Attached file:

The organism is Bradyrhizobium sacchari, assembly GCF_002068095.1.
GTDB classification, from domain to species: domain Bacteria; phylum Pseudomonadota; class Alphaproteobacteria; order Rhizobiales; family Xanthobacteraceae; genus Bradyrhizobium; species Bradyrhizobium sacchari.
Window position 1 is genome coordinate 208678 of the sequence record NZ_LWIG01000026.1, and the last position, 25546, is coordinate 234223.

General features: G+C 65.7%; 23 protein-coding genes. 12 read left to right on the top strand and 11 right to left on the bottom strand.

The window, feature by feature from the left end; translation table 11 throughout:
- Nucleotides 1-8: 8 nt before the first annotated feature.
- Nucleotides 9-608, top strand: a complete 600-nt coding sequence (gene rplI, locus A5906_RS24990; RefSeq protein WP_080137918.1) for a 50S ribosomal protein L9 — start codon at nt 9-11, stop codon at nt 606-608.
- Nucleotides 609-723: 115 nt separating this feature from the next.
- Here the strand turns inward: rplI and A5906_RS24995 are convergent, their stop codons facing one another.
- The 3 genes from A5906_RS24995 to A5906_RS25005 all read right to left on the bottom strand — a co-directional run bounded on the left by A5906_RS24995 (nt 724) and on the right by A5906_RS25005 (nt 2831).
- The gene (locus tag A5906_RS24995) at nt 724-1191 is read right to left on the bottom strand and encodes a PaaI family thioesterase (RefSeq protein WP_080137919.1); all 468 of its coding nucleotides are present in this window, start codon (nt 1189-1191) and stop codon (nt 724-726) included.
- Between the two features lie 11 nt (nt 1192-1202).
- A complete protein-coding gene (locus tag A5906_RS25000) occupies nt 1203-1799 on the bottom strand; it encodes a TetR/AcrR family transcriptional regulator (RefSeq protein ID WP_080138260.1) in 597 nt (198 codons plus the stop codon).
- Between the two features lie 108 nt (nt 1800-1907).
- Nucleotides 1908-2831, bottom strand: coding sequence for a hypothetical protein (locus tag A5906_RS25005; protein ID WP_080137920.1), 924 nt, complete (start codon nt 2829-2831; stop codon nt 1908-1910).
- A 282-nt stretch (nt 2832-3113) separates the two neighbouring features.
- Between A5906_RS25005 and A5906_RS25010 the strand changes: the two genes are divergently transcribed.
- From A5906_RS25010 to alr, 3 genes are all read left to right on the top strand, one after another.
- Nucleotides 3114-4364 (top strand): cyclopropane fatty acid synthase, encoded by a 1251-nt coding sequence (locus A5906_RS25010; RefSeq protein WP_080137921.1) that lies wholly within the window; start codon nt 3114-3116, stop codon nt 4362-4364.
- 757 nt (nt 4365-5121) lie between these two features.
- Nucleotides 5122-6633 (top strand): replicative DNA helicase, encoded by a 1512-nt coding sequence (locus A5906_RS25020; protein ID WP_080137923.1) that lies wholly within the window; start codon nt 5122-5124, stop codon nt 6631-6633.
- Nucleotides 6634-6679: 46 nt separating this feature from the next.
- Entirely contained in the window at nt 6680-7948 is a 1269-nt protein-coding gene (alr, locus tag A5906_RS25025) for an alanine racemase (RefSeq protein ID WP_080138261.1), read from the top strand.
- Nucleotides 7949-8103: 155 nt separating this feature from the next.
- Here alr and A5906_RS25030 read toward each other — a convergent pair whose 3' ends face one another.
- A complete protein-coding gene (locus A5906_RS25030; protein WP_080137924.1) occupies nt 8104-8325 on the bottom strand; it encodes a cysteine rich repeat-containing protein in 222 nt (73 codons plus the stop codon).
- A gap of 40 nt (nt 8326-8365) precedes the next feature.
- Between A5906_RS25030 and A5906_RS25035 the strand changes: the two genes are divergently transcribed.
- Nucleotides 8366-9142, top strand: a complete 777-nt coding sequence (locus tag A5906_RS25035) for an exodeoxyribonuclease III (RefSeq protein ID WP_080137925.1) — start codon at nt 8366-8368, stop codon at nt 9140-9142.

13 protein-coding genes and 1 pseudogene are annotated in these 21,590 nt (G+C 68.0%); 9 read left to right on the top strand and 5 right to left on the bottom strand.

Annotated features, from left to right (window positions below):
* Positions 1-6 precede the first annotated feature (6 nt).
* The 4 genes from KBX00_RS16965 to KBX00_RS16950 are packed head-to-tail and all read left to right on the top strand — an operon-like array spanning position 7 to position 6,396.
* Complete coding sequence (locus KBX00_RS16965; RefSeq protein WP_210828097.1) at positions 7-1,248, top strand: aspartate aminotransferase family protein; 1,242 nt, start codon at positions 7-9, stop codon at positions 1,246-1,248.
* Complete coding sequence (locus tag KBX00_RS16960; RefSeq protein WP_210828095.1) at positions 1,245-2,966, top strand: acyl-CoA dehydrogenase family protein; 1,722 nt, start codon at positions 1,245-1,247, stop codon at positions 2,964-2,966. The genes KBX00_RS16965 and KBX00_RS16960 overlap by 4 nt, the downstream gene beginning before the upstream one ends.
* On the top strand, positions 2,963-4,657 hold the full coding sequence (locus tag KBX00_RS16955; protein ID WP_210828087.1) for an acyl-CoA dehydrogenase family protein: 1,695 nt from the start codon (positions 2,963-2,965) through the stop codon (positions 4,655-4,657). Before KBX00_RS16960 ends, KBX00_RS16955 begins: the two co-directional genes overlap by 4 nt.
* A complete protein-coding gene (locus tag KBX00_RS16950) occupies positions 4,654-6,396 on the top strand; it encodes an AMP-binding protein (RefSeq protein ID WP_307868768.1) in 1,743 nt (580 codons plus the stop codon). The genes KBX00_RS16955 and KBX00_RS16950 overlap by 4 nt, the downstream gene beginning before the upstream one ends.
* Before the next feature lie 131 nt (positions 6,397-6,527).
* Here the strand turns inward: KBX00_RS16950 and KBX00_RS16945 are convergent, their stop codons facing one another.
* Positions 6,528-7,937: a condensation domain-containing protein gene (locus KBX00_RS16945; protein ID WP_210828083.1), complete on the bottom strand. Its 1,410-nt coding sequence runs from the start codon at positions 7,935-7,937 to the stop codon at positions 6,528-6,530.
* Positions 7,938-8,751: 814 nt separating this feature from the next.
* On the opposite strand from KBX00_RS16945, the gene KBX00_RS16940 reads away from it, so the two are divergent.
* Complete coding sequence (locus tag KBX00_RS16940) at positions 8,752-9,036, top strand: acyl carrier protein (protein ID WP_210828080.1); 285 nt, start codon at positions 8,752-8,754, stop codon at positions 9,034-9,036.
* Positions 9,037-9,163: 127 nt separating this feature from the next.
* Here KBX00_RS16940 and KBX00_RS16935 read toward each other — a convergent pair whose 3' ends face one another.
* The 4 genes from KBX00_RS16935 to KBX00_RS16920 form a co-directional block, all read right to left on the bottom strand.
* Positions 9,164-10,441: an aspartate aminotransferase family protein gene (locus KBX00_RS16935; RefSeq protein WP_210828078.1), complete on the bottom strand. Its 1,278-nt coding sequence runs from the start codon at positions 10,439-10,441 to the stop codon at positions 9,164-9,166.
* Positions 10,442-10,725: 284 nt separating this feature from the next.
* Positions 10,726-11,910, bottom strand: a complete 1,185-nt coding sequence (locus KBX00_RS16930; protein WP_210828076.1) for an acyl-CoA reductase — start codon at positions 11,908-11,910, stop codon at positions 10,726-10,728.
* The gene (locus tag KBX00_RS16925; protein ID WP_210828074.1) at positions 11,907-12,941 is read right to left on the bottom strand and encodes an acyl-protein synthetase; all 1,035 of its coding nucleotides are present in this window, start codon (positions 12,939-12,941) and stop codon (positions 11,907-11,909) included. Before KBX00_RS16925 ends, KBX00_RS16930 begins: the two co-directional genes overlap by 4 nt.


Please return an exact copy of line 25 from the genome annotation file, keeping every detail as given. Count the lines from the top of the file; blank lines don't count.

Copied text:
- Here alr and A5906_RS25030 read toward each other — a convergent pair whose 3' ends face one another.